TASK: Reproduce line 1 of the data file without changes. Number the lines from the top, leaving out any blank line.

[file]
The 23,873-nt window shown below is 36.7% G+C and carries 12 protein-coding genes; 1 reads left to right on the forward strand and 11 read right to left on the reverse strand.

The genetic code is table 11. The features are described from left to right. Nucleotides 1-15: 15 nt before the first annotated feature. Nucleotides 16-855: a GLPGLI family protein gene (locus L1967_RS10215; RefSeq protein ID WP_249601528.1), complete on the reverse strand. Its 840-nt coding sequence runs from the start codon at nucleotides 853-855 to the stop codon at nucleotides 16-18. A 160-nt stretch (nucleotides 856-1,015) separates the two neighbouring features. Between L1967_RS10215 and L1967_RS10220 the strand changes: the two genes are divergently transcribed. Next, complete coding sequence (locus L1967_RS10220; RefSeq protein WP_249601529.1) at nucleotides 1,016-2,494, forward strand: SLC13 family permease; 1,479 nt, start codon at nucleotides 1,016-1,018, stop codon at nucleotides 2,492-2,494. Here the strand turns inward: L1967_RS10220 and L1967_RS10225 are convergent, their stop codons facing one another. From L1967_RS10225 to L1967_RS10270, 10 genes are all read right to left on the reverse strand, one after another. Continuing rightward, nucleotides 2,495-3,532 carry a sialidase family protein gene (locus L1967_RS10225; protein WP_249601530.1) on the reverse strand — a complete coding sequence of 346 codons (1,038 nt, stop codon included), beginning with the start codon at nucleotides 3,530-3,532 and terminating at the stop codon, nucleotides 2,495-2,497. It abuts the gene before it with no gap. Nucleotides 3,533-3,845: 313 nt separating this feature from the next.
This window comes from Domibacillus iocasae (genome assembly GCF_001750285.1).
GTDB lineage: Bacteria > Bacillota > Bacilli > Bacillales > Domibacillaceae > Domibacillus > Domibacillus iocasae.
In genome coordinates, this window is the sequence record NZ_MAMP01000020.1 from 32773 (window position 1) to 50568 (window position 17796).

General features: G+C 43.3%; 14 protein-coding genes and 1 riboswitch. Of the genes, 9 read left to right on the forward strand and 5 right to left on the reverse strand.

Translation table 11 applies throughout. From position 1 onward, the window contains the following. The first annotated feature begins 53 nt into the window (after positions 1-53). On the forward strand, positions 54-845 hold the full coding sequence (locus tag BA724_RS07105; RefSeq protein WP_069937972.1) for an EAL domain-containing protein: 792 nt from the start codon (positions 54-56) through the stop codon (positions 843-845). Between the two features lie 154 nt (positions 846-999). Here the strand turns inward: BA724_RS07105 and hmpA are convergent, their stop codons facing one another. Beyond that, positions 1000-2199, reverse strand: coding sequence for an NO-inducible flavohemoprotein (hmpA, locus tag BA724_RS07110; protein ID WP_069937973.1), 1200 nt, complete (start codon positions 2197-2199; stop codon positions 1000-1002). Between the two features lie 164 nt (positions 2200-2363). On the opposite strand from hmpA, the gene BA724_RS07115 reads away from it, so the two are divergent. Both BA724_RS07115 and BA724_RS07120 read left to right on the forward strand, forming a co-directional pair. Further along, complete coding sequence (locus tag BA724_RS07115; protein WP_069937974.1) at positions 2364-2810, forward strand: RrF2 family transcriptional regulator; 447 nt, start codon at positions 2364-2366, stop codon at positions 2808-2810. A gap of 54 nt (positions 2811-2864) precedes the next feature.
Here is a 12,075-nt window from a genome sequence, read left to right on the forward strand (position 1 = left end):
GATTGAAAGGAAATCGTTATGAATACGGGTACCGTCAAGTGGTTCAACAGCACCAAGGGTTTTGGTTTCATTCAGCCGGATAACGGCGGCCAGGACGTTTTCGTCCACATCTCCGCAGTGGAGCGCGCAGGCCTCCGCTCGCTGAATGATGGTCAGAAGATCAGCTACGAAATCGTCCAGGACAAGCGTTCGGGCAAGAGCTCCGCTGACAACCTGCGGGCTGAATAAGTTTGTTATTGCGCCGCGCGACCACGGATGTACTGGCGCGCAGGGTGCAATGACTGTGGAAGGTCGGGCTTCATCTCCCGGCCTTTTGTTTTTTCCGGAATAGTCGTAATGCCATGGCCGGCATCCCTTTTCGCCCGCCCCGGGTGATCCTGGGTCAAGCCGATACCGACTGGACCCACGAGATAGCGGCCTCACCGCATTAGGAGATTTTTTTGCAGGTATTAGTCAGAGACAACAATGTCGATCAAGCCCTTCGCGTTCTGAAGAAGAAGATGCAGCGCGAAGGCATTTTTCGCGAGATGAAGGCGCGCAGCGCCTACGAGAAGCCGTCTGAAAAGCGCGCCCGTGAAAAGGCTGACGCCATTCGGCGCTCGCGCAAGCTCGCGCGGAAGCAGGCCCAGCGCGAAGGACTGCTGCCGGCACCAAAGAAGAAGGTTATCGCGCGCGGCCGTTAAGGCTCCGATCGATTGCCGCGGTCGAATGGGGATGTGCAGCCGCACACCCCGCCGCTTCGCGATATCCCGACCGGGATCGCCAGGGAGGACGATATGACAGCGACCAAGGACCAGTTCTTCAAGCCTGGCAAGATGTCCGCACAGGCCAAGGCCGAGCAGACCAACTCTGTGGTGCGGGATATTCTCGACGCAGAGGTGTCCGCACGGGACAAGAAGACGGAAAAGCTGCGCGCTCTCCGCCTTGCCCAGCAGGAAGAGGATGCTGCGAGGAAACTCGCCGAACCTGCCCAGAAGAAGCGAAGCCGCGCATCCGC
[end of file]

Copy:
The 23,873-nt window shown below is 36.7% G+C and carries 12 protein-coding genes; 1 reads left to right on the forward strand and 11 read right to left on the reverse strand.